Leave aside for the moment that Santorum's argument there is a bunch of dead leaves pretending to be a tree. Nobody — N-O-B-O-D-Y — is arguing anything like the kind of positions that Santorum alleges there. It certainly doesn't follow from anything Kennedy said in 1960. All Kennedy was doing was trying to convince the theological goobers who ministered to thousands of Southern Democrats — the very people who eventually would evolve into the Republican base with whom Santorum is currently pitching woo — that he wasn't going to be taking orders from John XXIII once they elected him. While unquestionably eloquent, Kennedy's speech was also a masterpiece of pure realpolitik, a calculation just as political as the one, say, that Rick Santorum made in voting for No Child Left Behind.
But it's important not to forget history just because Rick Santorum likes to play mumbledy-peg with it. Kennedy's speech came late on September 12, late in what would be a historically close campaign. He needed the votes of the people to whom those ministers in Houston spoke every Sunday, and a great number of them actually believed that, once inaugurated, Kennedy would receive his marching orders from the Vatican. The reason that whole thing sounds silly now is because Kennedy gave that speech in Houston in which he said, "I believe in an America where the separation of church and state is absolute." Rather than saying that people of his faith "had no role in the public square," Kennedy in his speech made possible the inclusion of Catholics in our national affairs at the highest levels by denying the power of the most prominent myth that had kept them out, the myth of "Rum, Romanism, and Rebellion" that Samuel Burchard had hung on the Democratic party in 1884, the myth that had crushed Al Smith, the first Catholic presidential candidate, in 1928.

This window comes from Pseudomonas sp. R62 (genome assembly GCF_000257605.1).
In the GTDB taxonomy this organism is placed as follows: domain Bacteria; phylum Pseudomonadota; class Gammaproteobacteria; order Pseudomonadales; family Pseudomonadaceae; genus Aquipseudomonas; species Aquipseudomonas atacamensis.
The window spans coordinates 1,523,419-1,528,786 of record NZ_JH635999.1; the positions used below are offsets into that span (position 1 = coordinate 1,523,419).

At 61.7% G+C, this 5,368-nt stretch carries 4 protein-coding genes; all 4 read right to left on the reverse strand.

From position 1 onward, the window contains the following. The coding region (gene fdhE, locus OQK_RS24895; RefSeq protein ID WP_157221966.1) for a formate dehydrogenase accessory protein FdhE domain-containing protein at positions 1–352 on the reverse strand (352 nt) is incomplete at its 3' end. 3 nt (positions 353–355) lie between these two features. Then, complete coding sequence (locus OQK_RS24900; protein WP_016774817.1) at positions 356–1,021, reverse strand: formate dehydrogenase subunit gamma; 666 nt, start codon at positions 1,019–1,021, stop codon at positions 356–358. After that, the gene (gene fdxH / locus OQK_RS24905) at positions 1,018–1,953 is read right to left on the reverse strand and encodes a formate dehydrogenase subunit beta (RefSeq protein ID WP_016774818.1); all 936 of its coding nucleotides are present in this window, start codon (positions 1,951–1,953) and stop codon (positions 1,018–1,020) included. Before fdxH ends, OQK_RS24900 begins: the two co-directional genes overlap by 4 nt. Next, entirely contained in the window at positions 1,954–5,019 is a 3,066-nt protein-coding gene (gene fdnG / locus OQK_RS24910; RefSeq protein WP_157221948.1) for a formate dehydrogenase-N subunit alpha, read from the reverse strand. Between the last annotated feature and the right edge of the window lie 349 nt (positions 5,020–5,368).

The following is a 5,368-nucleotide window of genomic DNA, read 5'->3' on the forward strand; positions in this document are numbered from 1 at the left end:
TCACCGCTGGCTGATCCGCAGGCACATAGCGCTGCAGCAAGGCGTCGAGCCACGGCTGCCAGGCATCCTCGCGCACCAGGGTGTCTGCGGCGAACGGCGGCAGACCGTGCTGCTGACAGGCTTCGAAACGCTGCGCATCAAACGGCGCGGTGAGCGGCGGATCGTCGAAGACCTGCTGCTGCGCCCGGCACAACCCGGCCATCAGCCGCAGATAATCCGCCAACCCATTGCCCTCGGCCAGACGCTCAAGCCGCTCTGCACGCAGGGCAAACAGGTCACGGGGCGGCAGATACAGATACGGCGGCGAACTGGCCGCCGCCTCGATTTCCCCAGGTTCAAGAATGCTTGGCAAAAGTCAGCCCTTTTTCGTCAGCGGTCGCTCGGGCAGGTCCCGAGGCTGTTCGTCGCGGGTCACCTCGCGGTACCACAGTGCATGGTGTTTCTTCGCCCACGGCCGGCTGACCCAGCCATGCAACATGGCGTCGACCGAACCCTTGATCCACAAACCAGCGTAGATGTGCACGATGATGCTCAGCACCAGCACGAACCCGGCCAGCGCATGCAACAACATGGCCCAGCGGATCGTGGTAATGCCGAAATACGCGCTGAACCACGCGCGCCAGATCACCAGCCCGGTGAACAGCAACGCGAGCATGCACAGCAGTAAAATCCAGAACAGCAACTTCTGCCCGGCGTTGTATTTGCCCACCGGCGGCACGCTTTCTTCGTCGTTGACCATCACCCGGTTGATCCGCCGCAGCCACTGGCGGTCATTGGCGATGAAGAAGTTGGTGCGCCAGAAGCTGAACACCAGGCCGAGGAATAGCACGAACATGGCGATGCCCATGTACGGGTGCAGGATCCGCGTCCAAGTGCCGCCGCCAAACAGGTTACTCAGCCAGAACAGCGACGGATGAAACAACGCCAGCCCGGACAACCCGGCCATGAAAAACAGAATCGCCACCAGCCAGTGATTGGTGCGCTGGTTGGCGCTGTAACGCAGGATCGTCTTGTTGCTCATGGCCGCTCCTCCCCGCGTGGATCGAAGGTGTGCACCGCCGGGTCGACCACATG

Actually, that Rum Romanism and Rebellion slogan was used against the Democrats even in the 1850s, referring to the religious affiliation and perceived drinking habits of Irish immigrants and to the seditious tendencies of the pro-slavery Democratic Party back then.
Let me start by saying: Santorum sounds literally hysterical. It’s a troubling sign of the GOP’s desperation that he’s virtually tied with Mitt Romney for the lead in the 2012 primaries. It pains me to actually have to take him seriously.
Of course, there’s no place in Kennedy’s speech where he said “people of faith are not allowed in the public square,” or anything close to that, and Santorum’s saying it three times doesn’t make it true. ...
It is absolutely clear that Kennedy accepts “people of faith in the public square” – his goal is to make a place for people of every faith in our public life. Kennedy doesn’t even go as far as Christian right hero Reagan, who actually said the separation of church and state protects the right of non-believers, too.
Kennedy doesn’t say he won’t consult with faith leaders; he says he won’t take “instruction on public policy from the Pope.” In fact, he confided in and took advice from Archbishop Philip Hannan, whom he befriended when he was first elected to Congress; Hannan gave the eulogy at Kennedy’s funeral. Sadly, Hannan died last September, after a long career as Archbishop of New Orleans, or else he might be able to refute Santorum from experience.